Labour, Migration and the Spatial Fix: Evidence from the UK Food Industry

Scott, Sam ORCID: 0000-0002-5951-4749 (2013) Labour, Migration and the Spatial Fix: Evidence from the UK Food Industry. Antipode. pp. 1-20. doi:10.1111/anti.12023

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The paper argues that David Harvey's (1981) concept of the “spatial fix” (Antipode 13(3):1–12) can help us to understand contemporary labour migration. According to Harvey, the spatial fix is a response by capital to periodic crises that may involve both ex situ (finding new markets and production sites) and in situ solutions (importing and/ or improving labour). Drawing on experiences in the UK food industry, via 37 employer interviews, I show that in situ restructuring has become hegemonic and that an associated “good migrant worker” rhetoric has emerged. This rhetoric has two dimensions. Most obviously, low-wage employers stress the apparently superior hard and soft skills of migrants. Some, however, also link low-wage immigration to a purposeful shift in power from labour to capital. In both respects, migration functions as a regulatory project and “spatial fix”, and employers' “need” for migrant labour is primarily about maximising labour power in downgraded jobs more than about absolute labour shortages.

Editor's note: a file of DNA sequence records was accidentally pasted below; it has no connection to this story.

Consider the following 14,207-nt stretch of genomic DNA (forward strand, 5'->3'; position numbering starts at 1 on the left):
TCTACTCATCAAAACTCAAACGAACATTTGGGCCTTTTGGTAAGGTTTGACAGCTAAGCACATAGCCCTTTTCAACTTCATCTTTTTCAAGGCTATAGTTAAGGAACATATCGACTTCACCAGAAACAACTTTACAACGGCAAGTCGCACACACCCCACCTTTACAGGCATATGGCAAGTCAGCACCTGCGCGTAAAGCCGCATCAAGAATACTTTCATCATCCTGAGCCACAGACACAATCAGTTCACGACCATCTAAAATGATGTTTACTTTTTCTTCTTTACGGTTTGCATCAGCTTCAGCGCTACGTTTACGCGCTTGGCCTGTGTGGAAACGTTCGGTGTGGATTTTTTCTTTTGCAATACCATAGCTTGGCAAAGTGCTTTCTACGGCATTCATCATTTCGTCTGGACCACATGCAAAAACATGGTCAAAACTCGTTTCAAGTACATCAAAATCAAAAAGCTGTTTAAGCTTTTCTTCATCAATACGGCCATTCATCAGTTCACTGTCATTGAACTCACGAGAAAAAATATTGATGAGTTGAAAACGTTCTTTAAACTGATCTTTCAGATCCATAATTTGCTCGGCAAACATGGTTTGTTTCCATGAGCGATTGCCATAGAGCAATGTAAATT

Item Type: Article
Article Type: Article
Uncontrolled Keywords: Labour; Geography; Migration; Regulation; Spatial fix
Subjects: H Social Sciences > H Social Sciences (General)
Divisions: Schools and Research Institutes > School of Education and Science
Research Priority Areas: Place, Environment and Community
Depositing User: Sam Scott
Date Deposited: 03 Feb 2015 10:28
Last Modified: 31 Aug 2023 08:59

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